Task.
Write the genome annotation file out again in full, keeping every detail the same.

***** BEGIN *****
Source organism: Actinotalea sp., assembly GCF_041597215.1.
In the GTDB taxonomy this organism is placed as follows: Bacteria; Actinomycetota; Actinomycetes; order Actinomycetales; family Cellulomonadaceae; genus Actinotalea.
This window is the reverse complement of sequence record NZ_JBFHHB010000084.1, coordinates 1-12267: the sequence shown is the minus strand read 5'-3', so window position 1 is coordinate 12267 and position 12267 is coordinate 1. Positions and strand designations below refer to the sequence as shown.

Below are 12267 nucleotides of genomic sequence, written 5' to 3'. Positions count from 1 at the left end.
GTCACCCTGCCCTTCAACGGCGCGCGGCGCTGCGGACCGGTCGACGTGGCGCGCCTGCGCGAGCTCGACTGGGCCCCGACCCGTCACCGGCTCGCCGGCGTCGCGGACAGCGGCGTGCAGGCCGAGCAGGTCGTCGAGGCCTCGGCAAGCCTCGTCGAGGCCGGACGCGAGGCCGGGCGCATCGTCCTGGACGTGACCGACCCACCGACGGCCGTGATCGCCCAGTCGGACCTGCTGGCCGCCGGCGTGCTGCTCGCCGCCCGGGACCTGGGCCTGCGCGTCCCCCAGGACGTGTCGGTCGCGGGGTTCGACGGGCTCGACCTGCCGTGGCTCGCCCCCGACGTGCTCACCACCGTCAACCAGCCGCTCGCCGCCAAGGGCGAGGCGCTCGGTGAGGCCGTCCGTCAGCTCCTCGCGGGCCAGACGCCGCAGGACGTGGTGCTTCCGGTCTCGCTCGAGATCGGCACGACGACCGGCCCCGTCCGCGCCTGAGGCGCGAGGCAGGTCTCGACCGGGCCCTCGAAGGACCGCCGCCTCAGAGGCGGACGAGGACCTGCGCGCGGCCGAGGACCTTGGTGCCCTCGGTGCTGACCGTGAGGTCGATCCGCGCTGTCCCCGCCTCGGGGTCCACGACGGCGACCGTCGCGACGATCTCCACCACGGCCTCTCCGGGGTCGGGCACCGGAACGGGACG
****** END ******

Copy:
Source organism: Actinotalea sp., assembly GCF_041597215.1.
In the GTDB taxonomy this organism is placed as follows: Bacteria; Actinomycetota; Actinomycetes; order Actinomycetales; family Cellulomonadaceae; genus Actinotalea.
This window is the reverse complement of sequence record NZ_JBFHHB010000084.1, coordinates 1-12267: the sequence shown is the minus strand read 5'-3', so window position 1 is coordinate 12267 and position 12267 is coordinate 1. Positions and strand designations below refer to the sequence as shown.

Below are 12267 nucleotides of genomic sequence, written 5' to 3'. Positions count from 1 at the left end.
GTCACCCTGCCCTTCAACGGCGCGCGGCGCTGCGGACCGGTCGACGTGGCGCGCCTGCGCGAGCTCGACTGGGCCCCGACCCGTCACCGGCTCGCCGGCGTCGCGGACAGCGGCGTGCAGGCCGAGCAGGTCGTCGAGGCCTCGGCAAGCCTCGTCGAGGCCGGACGCGAGGCCGGGCGCATCGTCCTGGACGTGACCGACCCACCGACGGCCGTGATCGCCCAGTCGGACCTGCTGGCCGCCGGCGTGCTGCTCGCCGCCCGGGACCTGGGCCTGCGCGTCCCCCAGGACGTGTCGGTCGCGGGGTTCGACGGGCTCGACCTGCCGTGGCTCGCCCCCGACGTGCTCACCACCGTCAACCAGCCGCTCGCCGCCAAGGGCGAGGCGCTCGGTGAGGCCGTCCGTCAGCTCCTCGCGGGCCAGACGCCGCAGGACGTGGTGCTTCCGGTCTCGCTCGAGATCGGCACGACGACCGGCCCCGTCCGCGCCTGAGGCGCGAGGCAGGTCTCGACCGGGCCCTCGAAGGACCGCCGCCTCAGAGGCGGACGAGGACCTGCGCGCGGCCGAGGACCTTGGTGCCCTCGGTGCTGACCGTGAGGTCGATCCGCGCTGTCCCCGCCTCGGGGTCCACGACGGCGACCGTCGCGACGATCTCCACCACGGCCTCTCCGGGGTCGGGCACCGGAACGGGACG